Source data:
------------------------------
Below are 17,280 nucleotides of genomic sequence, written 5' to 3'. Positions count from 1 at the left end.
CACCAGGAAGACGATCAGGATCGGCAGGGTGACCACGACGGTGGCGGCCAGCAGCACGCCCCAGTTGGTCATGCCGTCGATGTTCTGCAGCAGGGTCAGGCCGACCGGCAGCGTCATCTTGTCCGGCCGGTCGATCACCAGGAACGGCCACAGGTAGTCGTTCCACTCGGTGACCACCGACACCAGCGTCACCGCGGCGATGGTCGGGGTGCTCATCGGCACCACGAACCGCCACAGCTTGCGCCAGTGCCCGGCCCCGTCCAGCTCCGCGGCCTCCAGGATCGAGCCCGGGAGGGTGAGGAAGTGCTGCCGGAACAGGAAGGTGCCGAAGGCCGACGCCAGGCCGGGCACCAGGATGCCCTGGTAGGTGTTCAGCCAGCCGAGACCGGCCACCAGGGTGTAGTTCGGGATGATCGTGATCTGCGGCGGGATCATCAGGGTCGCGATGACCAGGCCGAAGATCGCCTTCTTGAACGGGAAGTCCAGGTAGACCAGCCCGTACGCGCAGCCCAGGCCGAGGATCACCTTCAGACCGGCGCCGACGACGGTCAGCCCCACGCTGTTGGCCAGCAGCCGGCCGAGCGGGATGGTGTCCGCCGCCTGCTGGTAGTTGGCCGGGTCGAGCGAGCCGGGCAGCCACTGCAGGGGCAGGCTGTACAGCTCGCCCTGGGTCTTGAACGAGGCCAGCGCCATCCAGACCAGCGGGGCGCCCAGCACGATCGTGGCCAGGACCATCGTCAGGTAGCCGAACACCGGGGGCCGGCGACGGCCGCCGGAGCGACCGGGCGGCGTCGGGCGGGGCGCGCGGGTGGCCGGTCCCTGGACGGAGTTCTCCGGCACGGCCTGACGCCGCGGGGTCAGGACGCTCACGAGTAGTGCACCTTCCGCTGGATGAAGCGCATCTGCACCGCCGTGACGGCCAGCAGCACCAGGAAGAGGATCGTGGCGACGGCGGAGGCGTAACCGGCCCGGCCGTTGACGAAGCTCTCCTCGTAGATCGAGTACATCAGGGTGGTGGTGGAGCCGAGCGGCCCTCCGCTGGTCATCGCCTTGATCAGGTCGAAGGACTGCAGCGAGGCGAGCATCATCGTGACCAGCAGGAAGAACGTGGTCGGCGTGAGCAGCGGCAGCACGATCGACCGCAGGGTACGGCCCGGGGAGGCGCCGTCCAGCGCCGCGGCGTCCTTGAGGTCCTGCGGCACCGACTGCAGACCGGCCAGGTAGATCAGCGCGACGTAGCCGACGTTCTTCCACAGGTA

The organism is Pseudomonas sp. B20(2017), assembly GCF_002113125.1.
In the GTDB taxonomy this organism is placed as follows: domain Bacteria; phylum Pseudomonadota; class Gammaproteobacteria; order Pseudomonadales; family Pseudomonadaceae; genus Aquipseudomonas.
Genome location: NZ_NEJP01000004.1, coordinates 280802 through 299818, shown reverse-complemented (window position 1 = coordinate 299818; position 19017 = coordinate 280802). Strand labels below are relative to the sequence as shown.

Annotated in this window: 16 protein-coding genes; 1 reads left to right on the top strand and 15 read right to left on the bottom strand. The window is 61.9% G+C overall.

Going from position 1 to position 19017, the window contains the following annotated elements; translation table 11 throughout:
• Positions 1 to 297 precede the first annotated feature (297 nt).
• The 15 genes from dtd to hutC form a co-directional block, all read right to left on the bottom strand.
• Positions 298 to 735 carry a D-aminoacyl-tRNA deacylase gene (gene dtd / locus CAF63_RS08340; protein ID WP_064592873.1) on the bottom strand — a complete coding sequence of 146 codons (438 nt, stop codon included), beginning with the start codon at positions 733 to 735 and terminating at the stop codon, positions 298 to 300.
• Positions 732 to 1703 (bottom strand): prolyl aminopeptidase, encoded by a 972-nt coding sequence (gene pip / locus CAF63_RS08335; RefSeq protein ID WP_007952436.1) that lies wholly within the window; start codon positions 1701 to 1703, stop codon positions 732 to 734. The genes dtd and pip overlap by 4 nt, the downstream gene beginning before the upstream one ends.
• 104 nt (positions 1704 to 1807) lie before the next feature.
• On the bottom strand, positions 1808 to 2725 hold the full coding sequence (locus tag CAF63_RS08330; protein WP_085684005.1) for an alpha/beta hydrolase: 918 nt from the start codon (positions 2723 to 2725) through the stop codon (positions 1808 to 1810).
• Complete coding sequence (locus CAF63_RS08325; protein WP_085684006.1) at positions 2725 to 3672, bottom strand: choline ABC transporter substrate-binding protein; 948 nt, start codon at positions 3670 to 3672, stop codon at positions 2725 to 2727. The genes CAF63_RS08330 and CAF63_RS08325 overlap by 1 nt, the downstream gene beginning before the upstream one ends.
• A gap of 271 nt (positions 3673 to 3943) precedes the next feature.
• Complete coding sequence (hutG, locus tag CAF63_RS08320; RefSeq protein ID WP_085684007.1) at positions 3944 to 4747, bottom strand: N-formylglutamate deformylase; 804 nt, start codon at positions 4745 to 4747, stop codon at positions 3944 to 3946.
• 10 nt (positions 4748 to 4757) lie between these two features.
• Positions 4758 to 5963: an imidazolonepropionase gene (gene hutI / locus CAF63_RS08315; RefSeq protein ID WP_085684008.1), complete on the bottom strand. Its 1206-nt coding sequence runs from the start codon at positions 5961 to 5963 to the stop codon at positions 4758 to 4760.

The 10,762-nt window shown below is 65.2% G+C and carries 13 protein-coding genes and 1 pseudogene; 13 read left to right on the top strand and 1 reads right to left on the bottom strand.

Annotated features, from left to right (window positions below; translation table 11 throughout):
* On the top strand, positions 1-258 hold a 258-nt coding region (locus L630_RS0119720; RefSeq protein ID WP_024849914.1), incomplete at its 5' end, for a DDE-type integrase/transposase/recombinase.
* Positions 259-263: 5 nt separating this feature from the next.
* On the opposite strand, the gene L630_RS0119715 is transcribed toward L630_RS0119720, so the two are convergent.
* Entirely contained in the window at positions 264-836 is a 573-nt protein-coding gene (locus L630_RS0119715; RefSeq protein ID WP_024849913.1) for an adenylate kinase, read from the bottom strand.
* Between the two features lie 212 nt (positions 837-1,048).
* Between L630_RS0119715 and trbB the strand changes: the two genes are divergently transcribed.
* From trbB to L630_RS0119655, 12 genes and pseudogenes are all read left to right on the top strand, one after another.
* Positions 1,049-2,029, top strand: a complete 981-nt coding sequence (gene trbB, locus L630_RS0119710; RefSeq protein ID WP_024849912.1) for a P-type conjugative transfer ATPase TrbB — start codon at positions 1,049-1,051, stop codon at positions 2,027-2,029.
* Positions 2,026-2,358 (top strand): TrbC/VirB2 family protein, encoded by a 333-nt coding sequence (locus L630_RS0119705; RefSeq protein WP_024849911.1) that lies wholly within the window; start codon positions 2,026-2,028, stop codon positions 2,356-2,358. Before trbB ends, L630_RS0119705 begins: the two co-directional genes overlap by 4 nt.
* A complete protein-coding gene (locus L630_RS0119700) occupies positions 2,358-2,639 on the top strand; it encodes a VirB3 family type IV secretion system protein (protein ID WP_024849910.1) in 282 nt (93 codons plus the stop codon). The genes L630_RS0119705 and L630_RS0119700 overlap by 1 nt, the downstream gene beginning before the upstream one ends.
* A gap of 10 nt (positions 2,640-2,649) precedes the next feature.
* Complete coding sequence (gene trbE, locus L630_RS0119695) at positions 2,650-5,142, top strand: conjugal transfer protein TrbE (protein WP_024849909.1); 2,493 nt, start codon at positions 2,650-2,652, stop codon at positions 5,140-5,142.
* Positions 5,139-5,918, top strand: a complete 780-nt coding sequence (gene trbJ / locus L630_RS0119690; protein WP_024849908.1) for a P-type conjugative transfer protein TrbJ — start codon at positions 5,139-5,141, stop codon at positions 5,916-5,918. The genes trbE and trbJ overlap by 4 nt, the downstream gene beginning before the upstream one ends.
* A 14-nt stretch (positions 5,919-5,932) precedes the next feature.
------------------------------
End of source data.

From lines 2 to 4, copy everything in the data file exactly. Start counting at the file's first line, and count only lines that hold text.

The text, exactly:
CACCAGGAAGACGATCAGGATCGGCAGGGTGACCACGACGGTGGCGGCCAGCAGCACGCCCCAGTTGGTCATGCCGTCGATGTTCTGCAGCAGGGTCAGGCCGACCGGCAGCGTCATCTTGTCCGGCCGGTCGATCACCAGGAACGGCCACAGGTAGTCGTTCCACTCGGTGACCACCGACACCAGCGTCACCGCGGCGATGGTCGGGGTGCTCATCGGCACCACGAACCGCCACAGCTTGCGCCAGTGCCCGGCCCCGTCCAGCTCCGCGGCCTCCAGGATCGAGCCCGGGAGGGTGAGGAAGTGCTGCCGGAACAGGAAGGTGCCGAAGGCCGACGCCAGGCCGGGCACCAGGATGCCCTGGTAGGTGTTCAGCCAGCCGAGACCGGCCACCAGGGTGTAGTTCGGGATGATCGTGATCTGCGGCGGGATCATCAGGGTCGCGATGACCAGGCCGAAGATCGCCTTCTTGAACGGGAAGTCCAGGTAGACCAGCCCGTACGCGCAGCCCAGGCCGAGGATCACCTTCAGACCGGCGCCGACGACGGTCAGCCCCACGCTGTTGGCCAGCAGCCGGCCGAGCGGGATGGTGTCCGCCGCCTGCTGGTAGTTGGCCGGGTCGAGCGAGCCGGGCAGCCACTGCAGGGGCAGGCTGTACAGCTCGCCCTGGGTCTTGAACGAGGCCAGCGCCATCCAGACCAGCGGGGCGCCCAGCACGATCGTGGCCAGGACCATCGTCAGGTAGCCGAACACCGGGGGCCGGCGACGGCCGCCGGAGCGACCGGGCGGCGTCGGGCGGGGCGCGCGGGTGGCCGGTCCCTGGACGGAGTTCTCCGGCACGGCCTGACGCCGCGGGGTCAGGACGCTCACGAGTAGTGCACCTTCCGCTGGATGAAGCGCATCTGCACCGCCGTGACGGCCAGCAGCACCAGGAAGAGGATCGTGGCGACGGCGGAGGCGTAACCGGCCCGGCCGTTGACGAAGCTCTCCTCGTAGATCGAGTACATCAGGGTGGTGGTGGAGCCGAGCGGCCCTCCGCTGGTCATCGCCTTGATCAGGTCGAAGGACTGCAGCGAGGCGAGCATCATCGTGACCAGCAGGAAGAACGTGGTCGGCGTGAGCAGCGGCAGCACGATCGACCGCAGGGTACGGCCCGGGGAGGCGCCGTCCAGCGCCGCGGCGTCCTTGAGGTCCTGCGGCACCGACTGCAGACCGGCCAGGTAGATCAGCGCGACGTAGCCGACGTTCTTCCACAGGTA

The organism is Pseudomonas sp. B20(2017), assembly GCF_002113125.1.
In the GTDB taxonomy this organism is placed as follows: domain Bacteria; phylum Pseudomonadota; class Gammaproteobacteria; order Pseudomonadales; family Pseudomonadaceae; genus Aquipseudomonas.